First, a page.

Egypt has canceled a scheduled meeting with Prime Minister Benjamin Netanyahu in Cairo, Arab media reported Sunday.
The announcement comes after Energy Minister Yuval Steinitz said earlier this month that Egyptian President Abdel Fattah al-Sisi ordered the flooding of several Hamas tunnels linking Egypt to the Gaza Strip, to a certain extent, "due to Israel's request."
The minister affirmed that security cooperation between Israel and Egypt is "better than ever," and asserted that "flooding is a good solution" for the challenge of tackling Hamas' intricate tunnel system used for smuggling purposes.
The security establishment was furious with the Energy Minister
at the time when he made the comments, concerned with Egypt's reaction to the public revelations. Their fears were confirmed after Egyptian media reported that the Sisi government took exception to the statements.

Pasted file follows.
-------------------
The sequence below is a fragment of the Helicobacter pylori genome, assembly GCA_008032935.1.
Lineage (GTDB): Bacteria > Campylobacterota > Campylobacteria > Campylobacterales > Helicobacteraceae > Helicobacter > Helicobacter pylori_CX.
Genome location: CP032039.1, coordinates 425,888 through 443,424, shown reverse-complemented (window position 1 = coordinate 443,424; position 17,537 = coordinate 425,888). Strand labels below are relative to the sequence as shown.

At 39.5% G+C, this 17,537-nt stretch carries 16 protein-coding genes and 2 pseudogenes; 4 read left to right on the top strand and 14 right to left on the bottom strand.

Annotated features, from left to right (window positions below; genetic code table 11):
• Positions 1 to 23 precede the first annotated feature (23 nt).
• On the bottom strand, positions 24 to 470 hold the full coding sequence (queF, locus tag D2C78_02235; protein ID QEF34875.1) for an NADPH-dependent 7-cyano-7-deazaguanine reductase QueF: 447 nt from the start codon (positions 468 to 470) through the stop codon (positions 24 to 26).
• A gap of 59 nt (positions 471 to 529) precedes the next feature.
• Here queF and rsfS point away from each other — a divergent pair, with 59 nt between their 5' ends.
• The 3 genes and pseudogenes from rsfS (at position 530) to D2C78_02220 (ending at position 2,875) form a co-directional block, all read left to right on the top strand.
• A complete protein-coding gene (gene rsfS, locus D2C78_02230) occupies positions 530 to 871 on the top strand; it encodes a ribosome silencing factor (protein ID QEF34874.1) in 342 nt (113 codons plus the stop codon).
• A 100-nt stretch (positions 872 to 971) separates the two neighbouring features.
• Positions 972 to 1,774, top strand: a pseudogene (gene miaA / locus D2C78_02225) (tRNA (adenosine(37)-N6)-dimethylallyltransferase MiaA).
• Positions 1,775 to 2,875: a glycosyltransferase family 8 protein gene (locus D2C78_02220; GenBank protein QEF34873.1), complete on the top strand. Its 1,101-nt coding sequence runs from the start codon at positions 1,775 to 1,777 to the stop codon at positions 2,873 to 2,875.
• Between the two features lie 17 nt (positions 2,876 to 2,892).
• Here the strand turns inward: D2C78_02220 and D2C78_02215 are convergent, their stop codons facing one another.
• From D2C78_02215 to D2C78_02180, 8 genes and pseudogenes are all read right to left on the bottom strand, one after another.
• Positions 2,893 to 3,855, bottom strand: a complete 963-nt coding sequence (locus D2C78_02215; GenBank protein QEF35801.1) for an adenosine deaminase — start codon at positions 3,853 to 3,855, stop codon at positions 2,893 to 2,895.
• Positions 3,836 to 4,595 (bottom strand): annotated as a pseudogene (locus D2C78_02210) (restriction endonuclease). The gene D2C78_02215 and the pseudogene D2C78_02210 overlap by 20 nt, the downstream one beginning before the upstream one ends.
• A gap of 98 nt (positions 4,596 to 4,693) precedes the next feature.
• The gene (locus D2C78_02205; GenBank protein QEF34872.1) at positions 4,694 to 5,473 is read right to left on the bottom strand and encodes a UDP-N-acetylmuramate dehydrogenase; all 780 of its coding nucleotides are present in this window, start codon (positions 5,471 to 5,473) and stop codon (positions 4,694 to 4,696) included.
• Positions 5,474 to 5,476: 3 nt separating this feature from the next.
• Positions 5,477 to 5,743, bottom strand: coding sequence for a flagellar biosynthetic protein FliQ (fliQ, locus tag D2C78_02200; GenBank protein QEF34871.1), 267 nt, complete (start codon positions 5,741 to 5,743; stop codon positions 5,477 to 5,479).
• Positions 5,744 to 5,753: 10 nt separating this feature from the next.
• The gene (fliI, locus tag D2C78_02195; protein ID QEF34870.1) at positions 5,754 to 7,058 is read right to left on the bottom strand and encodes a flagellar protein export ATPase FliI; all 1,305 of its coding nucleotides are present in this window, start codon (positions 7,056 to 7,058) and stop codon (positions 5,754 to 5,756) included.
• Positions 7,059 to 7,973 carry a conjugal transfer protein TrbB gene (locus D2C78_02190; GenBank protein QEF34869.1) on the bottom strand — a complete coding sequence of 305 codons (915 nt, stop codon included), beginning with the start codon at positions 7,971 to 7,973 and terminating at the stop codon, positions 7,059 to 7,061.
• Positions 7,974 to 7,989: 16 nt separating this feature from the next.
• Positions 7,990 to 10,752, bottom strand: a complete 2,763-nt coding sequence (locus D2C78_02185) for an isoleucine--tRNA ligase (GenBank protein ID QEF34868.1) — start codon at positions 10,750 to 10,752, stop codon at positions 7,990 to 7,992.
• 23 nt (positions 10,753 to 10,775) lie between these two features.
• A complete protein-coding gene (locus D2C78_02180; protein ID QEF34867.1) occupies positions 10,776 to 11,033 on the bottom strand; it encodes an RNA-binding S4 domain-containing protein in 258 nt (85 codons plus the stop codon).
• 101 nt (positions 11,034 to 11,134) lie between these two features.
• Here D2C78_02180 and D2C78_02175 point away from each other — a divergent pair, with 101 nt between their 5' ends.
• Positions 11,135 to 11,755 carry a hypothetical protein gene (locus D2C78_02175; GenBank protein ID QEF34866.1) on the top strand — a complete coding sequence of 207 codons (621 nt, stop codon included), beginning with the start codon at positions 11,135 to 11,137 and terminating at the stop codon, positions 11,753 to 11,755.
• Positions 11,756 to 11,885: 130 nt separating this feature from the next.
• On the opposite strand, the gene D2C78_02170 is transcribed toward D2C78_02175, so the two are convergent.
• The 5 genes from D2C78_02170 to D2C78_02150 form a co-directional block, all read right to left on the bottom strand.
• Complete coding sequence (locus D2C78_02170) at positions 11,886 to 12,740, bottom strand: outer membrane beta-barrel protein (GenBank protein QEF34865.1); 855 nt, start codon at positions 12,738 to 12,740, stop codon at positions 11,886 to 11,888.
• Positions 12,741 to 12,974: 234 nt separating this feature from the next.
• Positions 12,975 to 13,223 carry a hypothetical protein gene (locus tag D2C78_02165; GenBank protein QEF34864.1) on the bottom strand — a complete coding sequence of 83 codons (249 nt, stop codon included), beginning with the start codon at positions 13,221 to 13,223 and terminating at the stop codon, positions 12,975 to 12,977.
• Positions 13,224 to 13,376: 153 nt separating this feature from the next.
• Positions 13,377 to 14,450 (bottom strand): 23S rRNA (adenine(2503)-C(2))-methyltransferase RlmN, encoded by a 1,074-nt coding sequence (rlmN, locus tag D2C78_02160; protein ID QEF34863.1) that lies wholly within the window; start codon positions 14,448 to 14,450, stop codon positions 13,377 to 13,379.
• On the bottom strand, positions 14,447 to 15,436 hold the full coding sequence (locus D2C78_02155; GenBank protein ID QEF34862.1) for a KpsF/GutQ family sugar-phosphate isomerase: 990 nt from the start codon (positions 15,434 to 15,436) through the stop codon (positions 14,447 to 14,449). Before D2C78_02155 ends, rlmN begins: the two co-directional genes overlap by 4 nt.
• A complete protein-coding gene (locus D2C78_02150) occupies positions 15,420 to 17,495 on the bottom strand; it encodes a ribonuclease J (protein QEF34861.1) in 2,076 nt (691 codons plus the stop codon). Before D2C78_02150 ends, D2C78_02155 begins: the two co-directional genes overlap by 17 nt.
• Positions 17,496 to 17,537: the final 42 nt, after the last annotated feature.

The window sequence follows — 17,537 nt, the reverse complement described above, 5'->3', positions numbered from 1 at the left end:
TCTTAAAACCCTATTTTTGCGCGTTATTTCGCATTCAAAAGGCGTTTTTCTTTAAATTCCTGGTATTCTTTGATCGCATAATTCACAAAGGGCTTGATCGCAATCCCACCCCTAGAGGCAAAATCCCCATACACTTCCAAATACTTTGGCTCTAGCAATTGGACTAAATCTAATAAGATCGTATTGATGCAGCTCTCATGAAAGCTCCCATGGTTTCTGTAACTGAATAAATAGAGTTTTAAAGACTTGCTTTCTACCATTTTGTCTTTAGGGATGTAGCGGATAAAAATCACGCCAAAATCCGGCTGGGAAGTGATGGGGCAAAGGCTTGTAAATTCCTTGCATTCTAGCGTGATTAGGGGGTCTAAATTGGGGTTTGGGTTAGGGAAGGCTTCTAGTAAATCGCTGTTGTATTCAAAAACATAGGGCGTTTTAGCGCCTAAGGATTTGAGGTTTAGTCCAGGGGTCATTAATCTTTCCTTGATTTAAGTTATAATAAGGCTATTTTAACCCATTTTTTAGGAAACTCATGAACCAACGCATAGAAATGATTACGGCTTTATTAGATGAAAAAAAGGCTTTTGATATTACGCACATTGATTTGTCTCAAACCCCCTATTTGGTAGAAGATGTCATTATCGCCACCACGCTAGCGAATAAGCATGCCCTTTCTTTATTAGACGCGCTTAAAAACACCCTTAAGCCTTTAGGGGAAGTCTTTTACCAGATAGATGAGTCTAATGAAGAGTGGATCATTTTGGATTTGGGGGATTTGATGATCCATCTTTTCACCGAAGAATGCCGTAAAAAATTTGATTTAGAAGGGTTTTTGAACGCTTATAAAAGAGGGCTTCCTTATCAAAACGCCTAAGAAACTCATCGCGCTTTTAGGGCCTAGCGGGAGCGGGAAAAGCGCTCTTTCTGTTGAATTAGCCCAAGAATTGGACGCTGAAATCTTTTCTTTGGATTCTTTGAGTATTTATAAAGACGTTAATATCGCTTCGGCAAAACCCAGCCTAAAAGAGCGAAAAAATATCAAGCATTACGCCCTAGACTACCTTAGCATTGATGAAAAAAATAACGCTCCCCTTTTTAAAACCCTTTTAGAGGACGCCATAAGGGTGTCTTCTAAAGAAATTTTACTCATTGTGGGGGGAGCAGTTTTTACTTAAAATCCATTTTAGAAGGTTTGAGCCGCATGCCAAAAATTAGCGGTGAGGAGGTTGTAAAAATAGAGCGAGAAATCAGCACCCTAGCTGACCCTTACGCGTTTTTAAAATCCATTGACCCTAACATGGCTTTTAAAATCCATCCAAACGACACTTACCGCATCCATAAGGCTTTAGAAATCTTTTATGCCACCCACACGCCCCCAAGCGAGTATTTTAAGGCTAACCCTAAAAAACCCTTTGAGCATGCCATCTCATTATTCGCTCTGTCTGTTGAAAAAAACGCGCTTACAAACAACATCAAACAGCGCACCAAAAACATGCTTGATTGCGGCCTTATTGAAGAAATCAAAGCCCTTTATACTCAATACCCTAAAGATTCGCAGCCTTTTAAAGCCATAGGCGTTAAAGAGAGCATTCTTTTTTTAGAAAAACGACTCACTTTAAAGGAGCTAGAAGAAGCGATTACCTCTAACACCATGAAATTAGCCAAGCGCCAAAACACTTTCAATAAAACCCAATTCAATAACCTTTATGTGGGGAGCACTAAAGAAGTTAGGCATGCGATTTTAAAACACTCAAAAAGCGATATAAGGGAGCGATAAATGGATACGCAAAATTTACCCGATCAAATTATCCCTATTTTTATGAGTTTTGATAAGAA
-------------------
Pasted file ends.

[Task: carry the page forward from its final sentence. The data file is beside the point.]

Defense and security cooperation is one of the most sensitive issues concerning both countries, and Egypt is extremely reluctant to disclose publicly their relationship with Israel out of concern that opposition forces will stoke populist anger by painting Sisi as a “collaborator” with Israel.
Security cooperation with Israel is highly unpopular among the Egyptian public.
Sisi, however, needs little prodding from Israel to destroy the Hamas tunnels linking Gaza to the Sinai Peninsula, viewing the Gaza-based terrorist organization as a dangerous security threat.
In the eyes of the Egyptian government, Hamas, the Palestinian branch of the Muslim Brotherhood, poses a threat to national security in much the same manner as the latter.
The Muslim Brotherhood has been outlawed and its leadership thrown in prison since Sisi came into power in 2014.
Furthermore, the Egyptian government routinely accuses Hamas of being in communication with terrorist elements in the Sinai, including Islamic State’s affiliate in the peninsula.
Yossi Melman contributed to this report.
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